The New Internet Millionaires Are Different
In the heady days of the dot-com explosion flaunting new money was common, almost expected. Cars, fancy homes and travel to exotic vacation destinations were almost expected. In the dot-com I worked we said the car of choice pre-IPO was the Audi A4. Post IPO, the Audi TT.
Today’s Silicon Valley millionaires have set a completely different pace for their new-found wealth – living below their means.
At 27, Dustin Moskovitz is the world’s youngest billionaire, according to Forbes. He’s 8 days younger than Mark Zuckerberg, his roommate at Harvard and with whom he founded Facebook. He bikes to work, says he flies coach and is socking away money to fund his philanthropic foundation. Flixster co-founder Joe Greenstein, sold his company to Time-Warner for about $80 million. He still lives in the same 1,000 a month studio apartment he’s rented for the past 10 years.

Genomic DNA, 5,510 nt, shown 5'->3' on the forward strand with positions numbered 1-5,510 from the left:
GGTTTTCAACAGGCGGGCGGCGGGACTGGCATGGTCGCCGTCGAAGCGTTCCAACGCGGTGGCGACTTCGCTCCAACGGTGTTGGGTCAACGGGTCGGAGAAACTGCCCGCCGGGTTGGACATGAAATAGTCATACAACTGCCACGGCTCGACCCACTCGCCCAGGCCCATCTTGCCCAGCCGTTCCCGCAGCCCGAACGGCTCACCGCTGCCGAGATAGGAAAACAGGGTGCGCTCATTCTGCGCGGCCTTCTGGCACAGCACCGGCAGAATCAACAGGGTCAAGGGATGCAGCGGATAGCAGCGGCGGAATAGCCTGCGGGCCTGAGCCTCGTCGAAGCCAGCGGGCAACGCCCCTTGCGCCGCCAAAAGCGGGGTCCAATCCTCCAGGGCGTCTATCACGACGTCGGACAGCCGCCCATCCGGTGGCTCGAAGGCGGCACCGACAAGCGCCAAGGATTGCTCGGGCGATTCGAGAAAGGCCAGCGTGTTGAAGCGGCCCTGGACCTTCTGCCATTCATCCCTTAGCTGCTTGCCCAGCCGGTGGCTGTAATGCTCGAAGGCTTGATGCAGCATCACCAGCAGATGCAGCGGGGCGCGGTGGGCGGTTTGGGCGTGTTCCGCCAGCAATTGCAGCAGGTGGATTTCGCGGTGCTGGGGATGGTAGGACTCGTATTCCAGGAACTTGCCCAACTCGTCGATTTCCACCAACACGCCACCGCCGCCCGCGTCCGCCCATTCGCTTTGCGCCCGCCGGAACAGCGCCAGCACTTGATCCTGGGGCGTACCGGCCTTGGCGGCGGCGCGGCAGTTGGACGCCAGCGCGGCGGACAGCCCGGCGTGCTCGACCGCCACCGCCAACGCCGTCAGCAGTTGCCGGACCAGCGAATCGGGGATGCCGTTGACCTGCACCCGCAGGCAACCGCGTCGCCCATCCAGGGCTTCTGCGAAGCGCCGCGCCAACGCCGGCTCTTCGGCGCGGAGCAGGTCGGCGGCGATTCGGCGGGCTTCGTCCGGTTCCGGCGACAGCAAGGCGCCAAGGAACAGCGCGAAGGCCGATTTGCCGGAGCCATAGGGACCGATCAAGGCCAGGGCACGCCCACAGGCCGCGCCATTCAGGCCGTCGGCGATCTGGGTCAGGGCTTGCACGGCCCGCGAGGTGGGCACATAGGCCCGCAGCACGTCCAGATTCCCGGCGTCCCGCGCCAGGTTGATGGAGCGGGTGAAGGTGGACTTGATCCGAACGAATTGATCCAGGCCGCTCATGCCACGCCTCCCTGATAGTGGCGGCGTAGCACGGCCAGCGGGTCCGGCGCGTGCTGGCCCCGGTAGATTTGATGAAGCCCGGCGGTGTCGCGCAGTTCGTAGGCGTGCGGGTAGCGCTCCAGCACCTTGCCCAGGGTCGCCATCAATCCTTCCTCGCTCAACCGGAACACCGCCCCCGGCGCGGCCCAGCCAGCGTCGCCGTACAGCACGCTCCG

Cynics might be thinking – this is an act. But evidence suggests that’s not the case. According to Alice Marwick, a researcher with Microsoft, whose doctoral dissertation in media studies was about the social status of the Internet set. It’s not that this new generation doesn’t seek status, Marwick said. “They just seek it in different ways.” Instead of visible wealth, hanging with celebrities, “they travel to Thailand, or they fund an incubator. These things are just as expensive, but that’s the classic hacker ethos that prizes the mind, not materials.”
So the next time you pass a cyclist downtown…give them some extra space. They might just be on their way to doing something extraordinary.